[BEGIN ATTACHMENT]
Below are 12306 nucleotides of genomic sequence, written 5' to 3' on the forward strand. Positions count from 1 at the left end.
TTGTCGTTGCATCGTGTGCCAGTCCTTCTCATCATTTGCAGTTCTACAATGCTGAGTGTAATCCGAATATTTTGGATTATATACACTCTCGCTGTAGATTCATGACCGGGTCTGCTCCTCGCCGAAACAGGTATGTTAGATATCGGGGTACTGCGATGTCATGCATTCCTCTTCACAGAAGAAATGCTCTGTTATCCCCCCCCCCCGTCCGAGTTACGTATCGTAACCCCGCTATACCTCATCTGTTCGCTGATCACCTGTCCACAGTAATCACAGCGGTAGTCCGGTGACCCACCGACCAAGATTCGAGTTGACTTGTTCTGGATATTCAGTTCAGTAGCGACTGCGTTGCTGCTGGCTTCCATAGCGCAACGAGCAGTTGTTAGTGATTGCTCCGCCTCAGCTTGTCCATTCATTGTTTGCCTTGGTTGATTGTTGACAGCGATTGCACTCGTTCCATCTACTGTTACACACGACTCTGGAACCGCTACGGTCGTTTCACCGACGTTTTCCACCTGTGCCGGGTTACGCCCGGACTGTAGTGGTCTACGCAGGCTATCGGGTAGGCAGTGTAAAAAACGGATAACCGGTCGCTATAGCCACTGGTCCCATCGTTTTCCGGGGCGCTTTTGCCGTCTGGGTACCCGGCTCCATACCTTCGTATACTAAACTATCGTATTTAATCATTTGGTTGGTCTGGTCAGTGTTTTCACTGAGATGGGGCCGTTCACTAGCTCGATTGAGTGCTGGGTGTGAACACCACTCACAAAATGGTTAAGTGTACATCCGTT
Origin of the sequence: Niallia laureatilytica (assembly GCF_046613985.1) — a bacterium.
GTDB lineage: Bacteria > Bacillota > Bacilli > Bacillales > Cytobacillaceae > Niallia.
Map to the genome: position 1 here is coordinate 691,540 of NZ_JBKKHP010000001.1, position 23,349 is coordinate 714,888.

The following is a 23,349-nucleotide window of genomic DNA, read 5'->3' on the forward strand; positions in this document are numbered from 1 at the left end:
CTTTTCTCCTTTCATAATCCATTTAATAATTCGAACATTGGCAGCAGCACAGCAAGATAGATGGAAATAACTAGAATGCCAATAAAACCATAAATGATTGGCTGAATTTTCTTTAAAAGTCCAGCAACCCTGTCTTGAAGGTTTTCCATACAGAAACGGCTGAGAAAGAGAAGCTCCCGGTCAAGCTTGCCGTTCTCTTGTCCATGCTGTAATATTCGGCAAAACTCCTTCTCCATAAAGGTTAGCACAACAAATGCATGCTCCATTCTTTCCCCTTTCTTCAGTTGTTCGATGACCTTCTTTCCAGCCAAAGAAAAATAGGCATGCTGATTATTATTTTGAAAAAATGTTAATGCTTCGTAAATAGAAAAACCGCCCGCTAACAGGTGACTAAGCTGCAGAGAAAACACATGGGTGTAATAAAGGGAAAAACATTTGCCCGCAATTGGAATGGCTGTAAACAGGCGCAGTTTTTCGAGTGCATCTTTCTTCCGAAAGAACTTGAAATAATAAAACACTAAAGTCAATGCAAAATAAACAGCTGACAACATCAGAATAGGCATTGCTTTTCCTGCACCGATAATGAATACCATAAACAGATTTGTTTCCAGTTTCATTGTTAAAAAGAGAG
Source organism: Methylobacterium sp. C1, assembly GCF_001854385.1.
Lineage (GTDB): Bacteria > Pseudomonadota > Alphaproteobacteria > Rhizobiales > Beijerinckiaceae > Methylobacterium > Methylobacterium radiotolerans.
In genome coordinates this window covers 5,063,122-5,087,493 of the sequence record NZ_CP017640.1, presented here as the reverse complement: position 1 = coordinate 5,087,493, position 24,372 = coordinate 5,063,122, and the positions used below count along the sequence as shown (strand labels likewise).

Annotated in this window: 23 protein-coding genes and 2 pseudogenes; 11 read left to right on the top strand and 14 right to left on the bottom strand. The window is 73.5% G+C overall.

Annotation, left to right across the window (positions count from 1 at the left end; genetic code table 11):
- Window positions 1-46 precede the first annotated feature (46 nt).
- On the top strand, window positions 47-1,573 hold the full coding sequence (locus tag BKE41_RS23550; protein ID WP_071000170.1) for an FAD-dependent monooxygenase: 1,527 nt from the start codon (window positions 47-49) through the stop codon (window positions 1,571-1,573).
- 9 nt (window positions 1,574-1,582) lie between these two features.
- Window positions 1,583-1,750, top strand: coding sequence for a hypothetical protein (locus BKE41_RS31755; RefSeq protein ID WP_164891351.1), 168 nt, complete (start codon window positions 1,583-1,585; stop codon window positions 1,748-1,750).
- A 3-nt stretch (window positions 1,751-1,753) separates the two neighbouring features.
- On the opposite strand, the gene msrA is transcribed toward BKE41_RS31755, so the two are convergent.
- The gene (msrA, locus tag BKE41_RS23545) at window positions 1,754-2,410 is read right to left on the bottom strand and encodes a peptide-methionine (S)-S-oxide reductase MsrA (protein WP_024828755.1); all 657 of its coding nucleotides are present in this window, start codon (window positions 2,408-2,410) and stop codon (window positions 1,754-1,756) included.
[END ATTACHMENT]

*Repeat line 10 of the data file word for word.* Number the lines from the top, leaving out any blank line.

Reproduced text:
In genome coordinates this window covers 5,063,122-5,087,493 of the sequence record NZ_CP017640.1, presented here as the reverse complement: position 1 = coordinate 5,087,493, position 24,372 = coordinate 5,063,122, and the positions used below count along the sequence as shown (strand labels likewise).